Crackdown Curbs Italy's 'Tomb Raiders'

By ARIEL DAVID
The Associated Press
Thursday, July 5, 2007; 2:20 PM

ANGUILLARA SABAZIA, Italy -- It used to be so easy for the "tombaroli," Italy's tomb raiders.

Pietro Casasanta had no Indiana Jones-type escapes from angry natives or booby-trapped temples. He worked undisturbed in daylight with a bulldozer, posing as a construction worker to become one of Italy's most successful plunderers of archaeological treasures.

When he wasn't in prison, the convicted looter operated for decades in this countryside area outside Rome, benefiting from what he says was lax surveillance that allowed him to dig into ancient Roman villas and unearth statues, pottery and other artifacts which he then sold for millions of dollars on the illegal antiquities market.

"Nobody cared, and there was so much money going around," he recalled in an interview with The Associated Press. "I always worked during the day, with the same hours as construction crews, because at night it was easier to get noticed and to make mistakes."

Casasanta was the prince of the tombaroli, as the looters are known in Italy _ and some of his finds are priceless.

But the tombaroli are dwindling.

Police and prosecutors believe they are beginning to see results in efforts to combat the traffic of stolen or illegally excavated antiquities which they say made their way to the world's top museums and collectors.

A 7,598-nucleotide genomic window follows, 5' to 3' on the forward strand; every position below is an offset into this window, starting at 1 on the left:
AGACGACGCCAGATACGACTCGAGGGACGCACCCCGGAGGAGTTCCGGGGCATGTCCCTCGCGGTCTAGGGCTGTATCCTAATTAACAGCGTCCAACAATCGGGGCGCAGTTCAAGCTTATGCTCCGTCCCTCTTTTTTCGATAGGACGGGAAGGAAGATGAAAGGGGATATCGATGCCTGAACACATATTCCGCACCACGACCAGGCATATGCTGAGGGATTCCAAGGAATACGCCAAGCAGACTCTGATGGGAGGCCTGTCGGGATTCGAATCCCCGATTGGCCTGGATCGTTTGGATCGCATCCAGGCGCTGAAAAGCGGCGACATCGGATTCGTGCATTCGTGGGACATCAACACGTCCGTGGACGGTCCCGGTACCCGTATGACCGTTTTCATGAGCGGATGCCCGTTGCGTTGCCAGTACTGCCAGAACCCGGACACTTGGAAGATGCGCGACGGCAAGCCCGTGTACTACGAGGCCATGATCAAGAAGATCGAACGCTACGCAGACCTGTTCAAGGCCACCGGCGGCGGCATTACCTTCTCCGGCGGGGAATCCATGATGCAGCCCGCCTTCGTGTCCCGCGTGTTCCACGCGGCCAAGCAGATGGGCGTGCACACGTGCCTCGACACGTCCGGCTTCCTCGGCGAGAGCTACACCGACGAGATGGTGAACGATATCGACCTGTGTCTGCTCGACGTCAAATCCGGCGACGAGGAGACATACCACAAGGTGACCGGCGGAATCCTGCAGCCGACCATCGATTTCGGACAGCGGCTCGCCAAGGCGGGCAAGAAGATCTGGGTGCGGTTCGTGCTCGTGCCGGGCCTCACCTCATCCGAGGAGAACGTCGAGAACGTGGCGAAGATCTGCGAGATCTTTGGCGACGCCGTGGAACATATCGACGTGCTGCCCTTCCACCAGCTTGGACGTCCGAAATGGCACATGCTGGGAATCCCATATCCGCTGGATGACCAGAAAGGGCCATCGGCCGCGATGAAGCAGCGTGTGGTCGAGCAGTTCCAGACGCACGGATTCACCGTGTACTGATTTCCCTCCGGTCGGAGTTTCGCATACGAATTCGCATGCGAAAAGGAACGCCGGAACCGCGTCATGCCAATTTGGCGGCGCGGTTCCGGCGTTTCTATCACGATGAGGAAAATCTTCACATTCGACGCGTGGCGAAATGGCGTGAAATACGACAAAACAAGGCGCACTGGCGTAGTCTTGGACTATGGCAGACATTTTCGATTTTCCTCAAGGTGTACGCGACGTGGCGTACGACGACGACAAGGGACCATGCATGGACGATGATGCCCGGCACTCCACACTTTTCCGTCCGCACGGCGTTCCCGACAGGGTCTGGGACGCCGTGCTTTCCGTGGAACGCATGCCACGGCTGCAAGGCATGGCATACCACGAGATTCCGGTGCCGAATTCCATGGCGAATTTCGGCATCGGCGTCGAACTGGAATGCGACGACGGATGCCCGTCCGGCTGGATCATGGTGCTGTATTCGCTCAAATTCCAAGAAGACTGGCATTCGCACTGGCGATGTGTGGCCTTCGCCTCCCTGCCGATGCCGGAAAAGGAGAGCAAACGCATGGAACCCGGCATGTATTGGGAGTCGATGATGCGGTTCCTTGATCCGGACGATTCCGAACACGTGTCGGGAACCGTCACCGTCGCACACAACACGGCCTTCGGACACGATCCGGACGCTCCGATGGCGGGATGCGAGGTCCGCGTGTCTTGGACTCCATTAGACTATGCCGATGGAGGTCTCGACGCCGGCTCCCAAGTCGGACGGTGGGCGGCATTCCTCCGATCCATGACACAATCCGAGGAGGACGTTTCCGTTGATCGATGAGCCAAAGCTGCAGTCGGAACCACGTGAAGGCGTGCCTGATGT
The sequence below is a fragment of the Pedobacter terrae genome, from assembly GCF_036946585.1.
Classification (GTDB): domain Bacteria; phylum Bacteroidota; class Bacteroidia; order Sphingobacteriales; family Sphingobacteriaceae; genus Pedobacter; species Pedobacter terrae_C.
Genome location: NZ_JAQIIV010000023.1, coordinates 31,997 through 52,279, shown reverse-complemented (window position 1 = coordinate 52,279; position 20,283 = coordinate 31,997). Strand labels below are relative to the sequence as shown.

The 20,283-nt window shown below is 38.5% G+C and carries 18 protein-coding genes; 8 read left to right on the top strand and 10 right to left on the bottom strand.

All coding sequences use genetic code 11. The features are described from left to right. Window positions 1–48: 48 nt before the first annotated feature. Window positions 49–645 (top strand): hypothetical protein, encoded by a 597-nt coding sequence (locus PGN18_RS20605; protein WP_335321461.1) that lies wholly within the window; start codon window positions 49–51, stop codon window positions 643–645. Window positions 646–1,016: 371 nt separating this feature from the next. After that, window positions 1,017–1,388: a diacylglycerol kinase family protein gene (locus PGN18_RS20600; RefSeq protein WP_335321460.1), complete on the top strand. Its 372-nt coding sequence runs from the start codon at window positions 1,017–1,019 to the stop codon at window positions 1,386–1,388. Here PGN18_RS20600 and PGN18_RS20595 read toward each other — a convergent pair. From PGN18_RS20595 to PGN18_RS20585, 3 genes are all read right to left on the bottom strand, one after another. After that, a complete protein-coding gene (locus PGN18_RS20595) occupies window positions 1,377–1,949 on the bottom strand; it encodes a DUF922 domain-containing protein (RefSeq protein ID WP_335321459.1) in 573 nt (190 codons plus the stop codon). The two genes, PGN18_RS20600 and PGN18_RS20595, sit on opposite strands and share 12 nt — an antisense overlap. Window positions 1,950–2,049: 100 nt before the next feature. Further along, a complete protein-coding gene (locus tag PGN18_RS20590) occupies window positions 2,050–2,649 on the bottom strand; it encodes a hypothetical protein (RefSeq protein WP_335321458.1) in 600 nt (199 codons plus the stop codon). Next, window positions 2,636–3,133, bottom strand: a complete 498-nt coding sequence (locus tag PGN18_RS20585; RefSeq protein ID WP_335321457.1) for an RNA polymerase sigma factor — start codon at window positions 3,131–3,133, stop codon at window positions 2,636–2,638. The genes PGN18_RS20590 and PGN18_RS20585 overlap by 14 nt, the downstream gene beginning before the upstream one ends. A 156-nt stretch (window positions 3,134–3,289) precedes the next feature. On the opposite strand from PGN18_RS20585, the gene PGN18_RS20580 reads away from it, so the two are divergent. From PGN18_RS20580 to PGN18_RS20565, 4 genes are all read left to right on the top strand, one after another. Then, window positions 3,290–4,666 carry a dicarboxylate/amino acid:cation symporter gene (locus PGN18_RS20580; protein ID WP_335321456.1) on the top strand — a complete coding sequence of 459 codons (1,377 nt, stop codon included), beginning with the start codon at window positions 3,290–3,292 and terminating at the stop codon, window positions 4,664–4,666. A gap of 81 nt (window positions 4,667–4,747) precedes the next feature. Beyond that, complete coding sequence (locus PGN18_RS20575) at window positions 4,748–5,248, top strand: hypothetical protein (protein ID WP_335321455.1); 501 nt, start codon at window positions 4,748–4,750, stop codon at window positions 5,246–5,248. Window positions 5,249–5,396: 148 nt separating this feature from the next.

Gen. Giovanni Nistri, who heads the art squad with the Carabinieri, Italy's paramilitary police, said that in 2006 his unit discovered fewer than 40 illegal digs. In the late 1990s that figure could soar to more than 1,000 a year.

"Although there is certainly a number of illegal digs that don't come to light, this is a significant reduction," Nistri said in an interview.

In the last decade Italy has launched an all-out crackdown. Increased monitoring of archaeological sites has landed diggers like Casasanta in jail. International probes have led to the seizure of treasure-filled warehouses in Switzerland. And Italy has been pressuring some U.S. museums to return artifacts.

It has put the former curator of Los Angeles' J. Paul Getty Museum, Marion True, and art dealer Robert Hecht, on trial in Rome over allegations of knowingly receiving dozens of archaeological treasures that were smuggled out despite laws making all antiquities found in Italy state property. The two Americans deny wrongdoing.

New York's Metropolitan Museum of Art and Boston's Museum of Fine Arts have agreed to return antiquities _ including vases, statues and silver artifacts from Greek, Roman and Etruscan times _ in exchange for long-term loans of other treasures. Negotiations between Italy and the Getty have so far failed to yield a deal.


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